The publication of the 1973 kidney transplant registry report in this issue has very special importance because beginning last July 1, all of the costs of transplantation now are covered by Medicare. Among other things, the report indicates that approximately 1,300 transplants were performed in 1971. Although the 1972 figure undoubtedly will be higher, it will fall far short of the estimated 4,000 to 6,000 transplants that must be carried out annually to meet the projected need that is rapidly becoming apparent, since Medicare assumed a major funding responsibility for these patients. How should this need be met?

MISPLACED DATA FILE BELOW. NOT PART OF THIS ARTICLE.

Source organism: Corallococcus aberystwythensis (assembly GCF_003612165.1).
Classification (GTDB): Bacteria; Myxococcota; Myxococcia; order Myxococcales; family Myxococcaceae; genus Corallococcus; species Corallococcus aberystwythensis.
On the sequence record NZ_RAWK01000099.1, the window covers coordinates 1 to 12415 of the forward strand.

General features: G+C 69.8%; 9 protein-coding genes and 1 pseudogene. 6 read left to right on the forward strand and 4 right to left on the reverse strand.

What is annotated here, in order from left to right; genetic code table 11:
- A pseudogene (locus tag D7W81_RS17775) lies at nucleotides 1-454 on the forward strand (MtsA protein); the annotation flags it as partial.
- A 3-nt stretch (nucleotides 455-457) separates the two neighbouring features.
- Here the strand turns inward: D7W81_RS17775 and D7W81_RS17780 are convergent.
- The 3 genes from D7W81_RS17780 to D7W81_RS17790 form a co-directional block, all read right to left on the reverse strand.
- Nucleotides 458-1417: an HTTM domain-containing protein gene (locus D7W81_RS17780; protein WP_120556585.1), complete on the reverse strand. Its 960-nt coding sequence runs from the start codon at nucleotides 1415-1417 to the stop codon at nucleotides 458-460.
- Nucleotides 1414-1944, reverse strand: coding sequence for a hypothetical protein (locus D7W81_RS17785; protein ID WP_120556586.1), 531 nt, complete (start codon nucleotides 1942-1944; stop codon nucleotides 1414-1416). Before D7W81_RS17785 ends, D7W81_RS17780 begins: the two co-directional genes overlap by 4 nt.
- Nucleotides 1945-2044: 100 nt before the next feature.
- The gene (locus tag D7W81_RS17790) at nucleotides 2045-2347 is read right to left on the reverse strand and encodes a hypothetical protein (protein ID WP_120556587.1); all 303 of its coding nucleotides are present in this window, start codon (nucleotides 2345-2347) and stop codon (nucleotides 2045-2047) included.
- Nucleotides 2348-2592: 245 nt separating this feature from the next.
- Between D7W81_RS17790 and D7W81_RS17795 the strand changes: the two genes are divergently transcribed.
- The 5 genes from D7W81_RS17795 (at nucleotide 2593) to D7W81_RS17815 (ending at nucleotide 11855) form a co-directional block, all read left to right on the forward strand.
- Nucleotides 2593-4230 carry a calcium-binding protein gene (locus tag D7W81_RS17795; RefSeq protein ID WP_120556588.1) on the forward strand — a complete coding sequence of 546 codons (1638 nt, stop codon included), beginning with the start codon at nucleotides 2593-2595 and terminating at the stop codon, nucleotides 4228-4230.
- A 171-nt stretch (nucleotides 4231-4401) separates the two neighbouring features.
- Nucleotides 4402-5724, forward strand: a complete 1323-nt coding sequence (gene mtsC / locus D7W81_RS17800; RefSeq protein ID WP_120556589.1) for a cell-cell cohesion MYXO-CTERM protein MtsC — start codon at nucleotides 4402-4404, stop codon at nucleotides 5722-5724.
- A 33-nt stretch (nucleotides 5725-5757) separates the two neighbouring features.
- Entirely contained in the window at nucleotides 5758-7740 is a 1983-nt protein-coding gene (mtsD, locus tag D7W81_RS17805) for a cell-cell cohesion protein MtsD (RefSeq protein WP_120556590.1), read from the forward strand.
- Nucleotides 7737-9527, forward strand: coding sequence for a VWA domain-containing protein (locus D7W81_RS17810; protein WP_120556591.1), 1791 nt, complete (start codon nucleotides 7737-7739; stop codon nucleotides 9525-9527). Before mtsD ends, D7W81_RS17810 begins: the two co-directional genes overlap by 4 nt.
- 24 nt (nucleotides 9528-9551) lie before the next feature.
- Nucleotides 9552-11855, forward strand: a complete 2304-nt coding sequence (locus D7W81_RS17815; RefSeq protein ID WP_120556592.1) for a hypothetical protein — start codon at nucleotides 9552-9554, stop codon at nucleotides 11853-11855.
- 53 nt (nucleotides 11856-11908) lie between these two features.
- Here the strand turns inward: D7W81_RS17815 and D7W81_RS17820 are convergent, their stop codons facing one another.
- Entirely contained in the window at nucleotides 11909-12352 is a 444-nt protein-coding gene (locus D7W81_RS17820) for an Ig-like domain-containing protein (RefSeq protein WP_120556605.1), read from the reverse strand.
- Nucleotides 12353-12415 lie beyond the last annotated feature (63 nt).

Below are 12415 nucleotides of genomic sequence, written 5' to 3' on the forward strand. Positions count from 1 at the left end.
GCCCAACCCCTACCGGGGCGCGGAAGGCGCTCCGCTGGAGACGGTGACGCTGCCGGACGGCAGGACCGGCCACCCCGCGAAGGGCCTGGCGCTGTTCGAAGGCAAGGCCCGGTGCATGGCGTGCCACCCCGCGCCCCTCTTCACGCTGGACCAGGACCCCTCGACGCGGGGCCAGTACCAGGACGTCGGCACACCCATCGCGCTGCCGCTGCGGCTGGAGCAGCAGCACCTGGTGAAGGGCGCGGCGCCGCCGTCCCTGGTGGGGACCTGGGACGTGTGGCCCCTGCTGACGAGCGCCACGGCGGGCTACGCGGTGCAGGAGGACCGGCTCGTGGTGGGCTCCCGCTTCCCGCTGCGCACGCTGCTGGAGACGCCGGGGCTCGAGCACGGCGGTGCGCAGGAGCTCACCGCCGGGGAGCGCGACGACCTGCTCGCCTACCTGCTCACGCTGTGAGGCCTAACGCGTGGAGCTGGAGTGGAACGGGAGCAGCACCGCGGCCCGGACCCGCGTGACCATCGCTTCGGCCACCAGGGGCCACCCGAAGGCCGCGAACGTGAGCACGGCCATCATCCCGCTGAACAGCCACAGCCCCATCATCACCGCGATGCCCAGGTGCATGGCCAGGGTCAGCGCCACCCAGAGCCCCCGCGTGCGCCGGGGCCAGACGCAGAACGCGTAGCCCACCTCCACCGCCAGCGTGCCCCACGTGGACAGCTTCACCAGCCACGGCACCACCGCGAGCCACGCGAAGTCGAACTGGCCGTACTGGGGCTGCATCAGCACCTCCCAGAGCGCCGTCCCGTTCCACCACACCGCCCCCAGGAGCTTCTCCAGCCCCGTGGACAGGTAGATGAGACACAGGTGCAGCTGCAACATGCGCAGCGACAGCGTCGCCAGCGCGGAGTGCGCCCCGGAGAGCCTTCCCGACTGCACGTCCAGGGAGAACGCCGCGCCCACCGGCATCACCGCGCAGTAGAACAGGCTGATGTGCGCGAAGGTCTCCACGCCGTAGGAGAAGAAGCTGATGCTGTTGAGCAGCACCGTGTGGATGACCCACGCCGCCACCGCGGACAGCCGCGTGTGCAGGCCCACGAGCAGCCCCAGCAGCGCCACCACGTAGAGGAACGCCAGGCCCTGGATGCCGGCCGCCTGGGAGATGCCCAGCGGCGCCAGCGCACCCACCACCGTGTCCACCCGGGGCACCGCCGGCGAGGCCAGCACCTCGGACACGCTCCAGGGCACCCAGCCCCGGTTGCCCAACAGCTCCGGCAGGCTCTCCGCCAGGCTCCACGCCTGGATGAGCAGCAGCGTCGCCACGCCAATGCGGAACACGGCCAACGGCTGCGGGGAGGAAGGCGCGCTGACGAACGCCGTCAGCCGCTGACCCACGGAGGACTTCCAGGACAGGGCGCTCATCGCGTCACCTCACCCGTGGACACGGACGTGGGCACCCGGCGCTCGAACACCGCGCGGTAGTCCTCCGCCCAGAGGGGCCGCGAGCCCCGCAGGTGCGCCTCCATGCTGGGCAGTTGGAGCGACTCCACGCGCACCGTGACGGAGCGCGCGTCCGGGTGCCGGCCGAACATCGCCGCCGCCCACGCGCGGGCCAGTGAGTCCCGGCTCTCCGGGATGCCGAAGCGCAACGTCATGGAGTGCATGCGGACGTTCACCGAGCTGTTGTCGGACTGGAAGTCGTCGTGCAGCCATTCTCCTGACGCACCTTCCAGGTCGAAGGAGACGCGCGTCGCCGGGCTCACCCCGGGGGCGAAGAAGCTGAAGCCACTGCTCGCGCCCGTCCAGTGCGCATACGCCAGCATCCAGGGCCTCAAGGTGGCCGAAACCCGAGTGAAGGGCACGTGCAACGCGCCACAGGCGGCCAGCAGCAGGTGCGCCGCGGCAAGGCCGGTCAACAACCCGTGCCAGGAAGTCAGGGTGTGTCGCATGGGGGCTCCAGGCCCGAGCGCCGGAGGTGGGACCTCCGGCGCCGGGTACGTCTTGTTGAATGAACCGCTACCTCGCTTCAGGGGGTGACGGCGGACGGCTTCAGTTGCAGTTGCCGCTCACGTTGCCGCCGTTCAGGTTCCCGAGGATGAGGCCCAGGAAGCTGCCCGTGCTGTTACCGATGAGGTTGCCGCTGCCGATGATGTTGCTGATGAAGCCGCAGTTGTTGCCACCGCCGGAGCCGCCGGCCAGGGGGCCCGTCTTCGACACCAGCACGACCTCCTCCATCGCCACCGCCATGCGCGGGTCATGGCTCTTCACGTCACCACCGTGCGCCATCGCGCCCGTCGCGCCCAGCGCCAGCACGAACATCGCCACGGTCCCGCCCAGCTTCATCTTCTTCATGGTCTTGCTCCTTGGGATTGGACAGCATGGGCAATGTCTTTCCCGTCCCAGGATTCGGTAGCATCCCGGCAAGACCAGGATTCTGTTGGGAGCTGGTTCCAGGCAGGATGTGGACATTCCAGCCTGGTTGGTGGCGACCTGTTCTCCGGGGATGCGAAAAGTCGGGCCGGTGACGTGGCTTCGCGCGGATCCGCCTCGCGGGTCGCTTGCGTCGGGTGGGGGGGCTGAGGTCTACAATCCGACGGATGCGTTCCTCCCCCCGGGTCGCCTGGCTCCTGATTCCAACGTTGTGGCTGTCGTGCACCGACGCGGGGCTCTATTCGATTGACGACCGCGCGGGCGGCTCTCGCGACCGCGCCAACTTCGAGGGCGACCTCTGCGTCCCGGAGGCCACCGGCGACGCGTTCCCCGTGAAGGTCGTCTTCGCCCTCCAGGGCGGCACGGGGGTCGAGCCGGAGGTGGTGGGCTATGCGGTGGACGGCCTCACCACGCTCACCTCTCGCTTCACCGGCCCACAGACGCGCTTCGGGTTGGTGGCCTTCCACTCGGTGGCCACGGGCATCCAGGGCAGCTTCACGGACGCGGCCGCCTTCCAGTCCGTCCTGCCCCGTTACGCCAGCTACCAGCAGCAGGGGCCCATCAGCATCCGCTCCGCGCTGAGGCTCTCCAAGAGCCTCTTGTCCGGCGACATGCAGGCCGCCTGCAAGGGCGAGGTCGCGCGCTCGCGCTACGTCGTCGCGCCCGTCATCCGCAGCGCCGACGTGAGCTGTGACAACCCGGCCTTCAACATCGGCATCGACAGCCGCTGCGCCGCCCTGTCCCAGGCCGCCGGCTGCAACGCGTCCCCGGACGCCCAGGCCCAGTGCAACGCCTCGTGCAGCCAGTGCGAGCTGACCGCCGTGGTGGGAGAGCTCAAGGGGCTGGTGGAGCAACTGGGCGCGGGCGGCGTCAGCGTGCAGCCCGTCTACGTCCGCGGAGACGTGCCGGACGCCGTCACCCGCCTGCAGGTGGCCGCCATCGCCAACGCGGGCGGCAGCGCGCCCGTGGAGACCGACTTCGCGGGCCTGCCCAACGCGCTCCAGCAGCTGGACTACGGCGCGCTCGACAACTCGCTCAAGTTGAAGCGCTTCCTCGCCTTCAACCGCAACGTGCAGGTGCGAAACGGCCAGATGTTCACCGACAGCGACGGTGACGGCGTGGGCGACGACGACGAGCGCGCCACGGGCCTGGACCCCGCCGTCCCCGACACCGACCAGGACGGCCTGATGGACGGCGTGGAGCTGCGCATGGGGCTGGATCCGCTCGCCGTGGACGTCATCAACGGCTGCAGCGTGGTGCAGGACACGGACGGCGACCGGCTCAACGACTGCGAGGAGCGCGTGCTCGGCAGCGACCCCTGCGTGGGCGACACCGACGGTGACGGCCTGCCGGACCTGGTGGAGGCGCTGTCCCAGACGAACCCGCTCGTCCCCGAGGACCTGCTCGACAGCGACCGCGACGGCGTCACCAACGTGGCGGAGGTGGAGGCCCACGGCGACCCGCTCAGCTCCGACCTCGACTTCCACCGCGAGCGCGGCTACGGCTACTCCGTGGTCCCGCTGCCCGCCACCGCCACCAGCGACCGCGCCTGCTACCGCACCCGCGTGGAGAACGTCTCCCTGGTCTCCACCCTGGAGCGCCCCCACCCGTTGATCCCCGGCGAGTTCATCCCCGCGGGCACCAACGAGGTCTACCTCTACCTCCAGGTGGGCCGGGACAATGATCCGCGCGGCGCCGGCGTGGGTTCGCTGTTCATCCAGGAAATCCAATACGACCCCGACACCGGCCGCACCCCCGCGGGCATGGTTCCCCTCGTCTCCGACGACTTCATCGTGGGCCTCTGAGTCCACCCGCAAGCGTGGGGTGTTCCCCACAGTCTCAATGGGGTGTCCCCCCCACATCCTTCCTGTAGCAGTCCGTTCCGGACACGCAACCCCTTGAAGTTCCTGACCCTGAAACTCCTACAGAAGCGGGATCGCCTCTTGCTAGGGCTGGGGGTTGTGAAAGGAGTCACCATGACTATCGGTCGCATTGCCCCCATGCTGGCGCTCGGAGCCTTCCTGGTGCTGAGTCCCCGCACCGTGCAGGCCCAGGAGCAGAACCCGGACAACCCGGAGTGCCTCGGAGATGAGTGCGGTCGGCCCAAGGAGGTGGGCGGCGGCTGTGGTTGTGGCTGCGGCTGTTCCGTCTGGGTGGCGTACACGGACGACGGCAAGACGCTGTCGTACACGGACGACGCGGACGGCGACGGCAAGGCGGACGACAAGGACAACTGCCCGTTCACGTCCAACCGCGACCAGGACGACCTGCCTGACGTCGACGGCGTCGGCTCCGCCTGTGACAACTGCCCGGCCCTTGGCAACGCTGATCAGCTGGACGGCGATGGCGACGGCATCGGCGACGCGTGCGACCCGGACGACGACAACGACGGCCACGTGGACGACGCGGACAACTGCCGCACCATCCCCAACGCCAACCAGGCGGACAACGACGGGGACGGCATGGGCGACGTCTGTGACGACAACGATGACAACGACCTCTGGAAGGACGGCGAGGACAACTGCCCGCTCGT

Traditionally, American medicine has expanded its capability to meet a new health care need through self-generated programs sponsored either by individual physicians or local hospitals and clinics. In many expansion programs the free enterprise system continues to work well. However, in recent years this system has been getting American medicine deeper and